7. @stanley – actually as I understand it, though it doesn’t make much sense to me, he’s threatening a lawsuit not over the email, but the comments. Blog comments are covered by section 230 protections. The email itself is covered by the 1st amendment. Horay for rights. If you’re ever in this position, the Electronic Frontier Foundation is a great resource.

  8. Bruce says:

    You should have taken this all the way and gotten the brand into the song…

  9. KellyP says:

    Everyone has known that this sort of thing has gone on for decades. The only thing new is that there is documented proof for those outside the industry to see.

  10. BenW says:

    Adam Kluger, you are a moron if you think you can sue me for writing this sentence. I am writing it to intentionally hurt your business because I don’t think “brand dropping” in music should be encouraged. Are you going to sue me too?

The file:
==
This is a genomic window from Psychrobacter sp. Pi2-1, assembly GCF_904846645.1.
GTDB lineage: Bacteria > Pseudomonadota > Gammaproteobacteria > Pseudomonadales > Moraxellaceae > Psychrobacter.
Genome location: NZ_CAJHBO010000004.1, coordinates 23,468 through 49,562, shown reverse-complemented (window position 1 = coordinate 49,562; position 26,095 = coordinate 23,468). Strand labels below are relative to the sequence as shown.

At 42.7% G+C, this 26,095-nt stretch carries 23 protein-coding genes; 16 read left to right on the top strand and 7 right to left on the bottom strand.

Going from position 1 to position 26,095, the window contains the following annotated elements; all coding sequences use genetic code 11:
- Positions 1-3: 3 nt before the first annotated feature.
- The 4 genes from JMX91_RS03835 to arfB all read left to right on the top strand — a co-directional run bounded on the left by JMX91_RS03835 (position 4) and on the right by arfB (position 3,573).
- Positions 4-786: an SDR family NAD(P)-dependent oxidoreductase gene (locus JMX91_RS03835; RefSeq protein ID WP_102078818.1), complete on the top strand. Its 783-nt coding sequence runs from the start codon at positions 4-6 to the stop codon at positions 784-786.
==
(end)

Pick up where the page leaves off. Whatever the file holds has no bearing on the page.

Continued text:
11. JJ says:

    Hahaha! I just read the “Wired” magazine article about this case. If Kluger’s lawyers told him he has a snowball’s chance of winning this case, he should read the fine print… something tells me his lawyers are going to profit soundly whether he wins or loses the case!

    Thanks to his hot temper and idle threats, what would have been a minor embarrassment in a small blog has turned into public humiliation for Kluger in Wired magazine, not to mention much wider awareness of his “secret” business.

    Dozens of prior cases have established that a blog owner is not responsible for the content of the comments. Not to mention that informal readers’ comments are not “journalism” anyway, and are more akin to spoken words than written articles and so are held to a lower standard. And even in the comments here, there are statements of opinions, but nobody has made a false statement of fact and claimed it as truth. So you’re triply safe.